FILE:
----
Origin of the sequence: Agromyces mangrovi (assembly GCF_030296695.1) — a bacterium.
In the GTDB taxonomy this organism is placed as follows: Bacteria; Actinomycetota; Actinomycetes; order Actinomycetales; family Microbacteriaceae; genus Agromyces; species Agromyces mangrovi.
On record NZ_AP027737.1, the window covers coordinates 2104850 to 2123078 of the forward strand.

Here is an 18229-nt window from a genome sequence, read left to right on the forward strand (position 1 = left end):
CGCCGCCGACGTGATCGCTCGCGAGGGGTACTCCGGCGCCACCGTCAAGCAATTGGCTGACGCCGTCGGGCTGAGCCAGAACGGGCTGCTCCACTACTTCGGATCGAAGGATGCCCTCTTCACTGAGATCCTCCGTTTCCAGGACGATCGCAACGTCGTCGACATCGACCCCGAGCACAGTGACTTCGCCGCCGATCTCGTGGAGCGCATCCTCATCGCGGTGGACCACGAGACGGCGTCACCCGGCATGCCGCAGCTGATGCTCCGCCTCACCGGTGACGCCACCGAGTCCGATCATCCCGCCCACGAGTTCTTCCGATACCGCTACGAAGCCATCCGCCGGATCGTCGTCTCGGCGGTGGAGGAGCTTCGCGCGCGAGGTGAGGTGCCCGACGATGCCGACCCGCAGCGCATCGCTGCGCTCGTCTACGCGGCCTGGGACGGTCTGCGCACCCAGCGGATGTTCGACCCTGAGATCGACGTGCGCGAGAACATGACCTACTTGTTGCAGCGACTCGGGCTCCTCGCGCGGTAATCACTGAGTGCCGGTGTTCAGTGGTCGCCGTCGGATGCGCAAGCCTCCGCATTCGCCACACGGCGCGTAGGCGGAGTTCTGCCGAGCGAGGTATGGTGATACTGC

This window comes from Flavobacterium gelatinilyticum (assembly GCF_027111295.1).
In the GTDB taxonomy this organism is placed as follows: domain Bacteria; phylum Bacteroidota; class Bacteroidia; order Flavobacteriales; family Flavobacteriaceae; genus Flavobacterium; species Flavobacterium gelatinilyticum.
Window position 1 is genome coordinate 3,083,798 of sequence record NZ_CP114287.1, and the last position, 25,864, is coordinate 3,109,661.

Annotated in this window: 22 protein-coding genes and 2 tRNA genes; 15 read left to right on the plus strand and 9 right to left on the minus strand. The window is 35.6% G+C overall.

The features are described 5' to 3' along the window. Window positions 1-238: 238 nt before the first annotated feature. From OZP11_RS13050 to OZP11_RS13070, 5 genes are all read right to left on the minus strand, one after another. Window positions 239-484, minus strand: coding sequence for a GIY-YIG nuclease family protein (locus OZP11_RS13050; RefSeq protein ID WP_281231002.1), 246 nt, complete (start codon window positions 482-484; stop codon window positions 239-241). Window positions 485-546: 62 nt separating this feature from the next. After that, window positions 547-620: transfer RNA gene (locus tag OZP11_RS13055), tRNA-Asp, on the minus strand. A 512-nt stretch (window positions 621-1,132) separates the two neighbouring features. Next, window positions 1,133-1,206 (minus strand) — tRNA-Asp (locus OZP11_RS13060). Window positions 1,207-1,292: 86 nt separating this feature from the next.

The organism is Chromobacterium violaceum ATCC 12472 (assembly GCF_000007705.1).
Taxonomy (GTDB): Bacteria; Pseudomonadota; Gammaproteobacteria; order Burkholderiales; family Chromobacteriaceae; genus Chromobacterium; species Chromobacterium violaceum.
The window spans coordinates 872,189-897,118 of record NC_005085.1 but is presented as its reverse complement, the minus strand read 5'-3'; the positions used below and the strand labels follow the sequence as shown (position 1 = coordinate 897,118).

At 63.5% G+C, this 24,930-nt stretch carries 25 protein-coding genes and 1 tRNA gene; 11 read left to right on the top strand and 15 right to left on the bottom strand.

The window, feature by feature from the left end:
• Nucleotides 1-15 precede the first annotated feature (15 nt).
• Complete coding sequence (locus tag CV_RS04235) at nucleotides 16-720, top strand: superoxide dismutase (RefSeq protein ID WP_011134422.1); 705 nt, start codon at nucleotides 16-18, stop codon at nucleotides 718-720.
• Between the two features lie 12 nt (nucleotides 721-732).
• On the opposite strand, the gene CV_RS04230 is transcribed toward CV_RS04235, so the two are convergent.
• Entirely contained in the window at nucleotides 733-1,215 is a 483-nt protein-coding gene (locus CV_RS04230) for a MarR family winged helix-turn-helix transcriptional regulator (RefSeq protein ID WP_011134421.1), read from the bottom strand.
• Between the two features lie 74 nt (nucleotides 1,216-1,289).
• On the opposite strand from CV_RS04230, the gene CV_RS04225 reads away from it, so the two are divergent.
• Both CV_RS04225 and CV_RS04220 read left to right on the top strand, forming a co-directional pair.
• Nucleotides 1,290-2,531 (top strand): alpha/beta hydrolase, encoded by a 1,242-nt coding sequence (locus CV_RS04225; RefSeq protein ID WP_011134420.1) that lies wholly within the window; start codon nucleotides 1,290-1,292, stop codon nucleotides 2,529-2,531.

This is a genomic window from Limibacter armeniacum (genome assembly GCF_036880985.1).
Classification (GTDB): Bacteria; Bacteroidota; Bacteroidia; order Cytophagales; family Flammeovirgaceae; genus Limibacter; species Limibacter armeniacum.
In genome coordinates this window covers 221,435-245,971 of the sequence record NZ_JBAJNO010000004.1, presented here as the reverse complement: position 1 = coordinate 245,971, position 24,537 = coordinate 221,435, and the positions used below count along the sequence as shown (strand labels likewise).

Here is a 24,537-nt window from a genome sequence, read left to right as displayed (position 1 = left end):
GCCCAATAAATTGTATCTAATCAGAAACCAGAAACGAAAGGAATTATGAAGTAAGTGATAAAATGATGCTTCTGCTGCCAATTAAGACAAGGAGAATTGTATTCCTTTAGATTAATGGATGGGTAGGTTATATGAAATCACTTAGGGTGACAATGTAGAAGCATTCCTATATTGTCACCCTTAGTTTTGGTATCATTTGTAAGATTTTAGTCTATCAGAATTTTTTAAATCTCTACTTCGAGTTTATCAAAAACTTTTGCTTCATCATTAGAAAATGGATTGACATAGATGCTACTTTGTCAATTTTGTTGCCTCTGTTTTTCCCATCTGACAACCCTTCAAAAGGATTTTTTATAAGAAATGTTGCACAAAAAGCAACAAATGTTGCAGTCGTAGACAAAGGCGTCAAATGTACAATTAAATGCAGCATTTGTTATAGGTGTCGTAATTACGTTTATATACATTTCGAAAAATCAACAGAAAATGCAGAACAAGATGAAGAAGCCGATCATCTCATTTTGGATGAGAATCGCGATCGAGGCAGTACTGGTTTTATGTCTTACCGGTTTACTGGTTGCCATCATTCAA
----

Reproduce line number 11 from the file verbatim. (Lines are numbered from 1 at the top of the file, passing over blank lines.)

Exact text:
The organism is Chromobacterium violaceum ATCC 12472 (assembly GCF_000007705.1).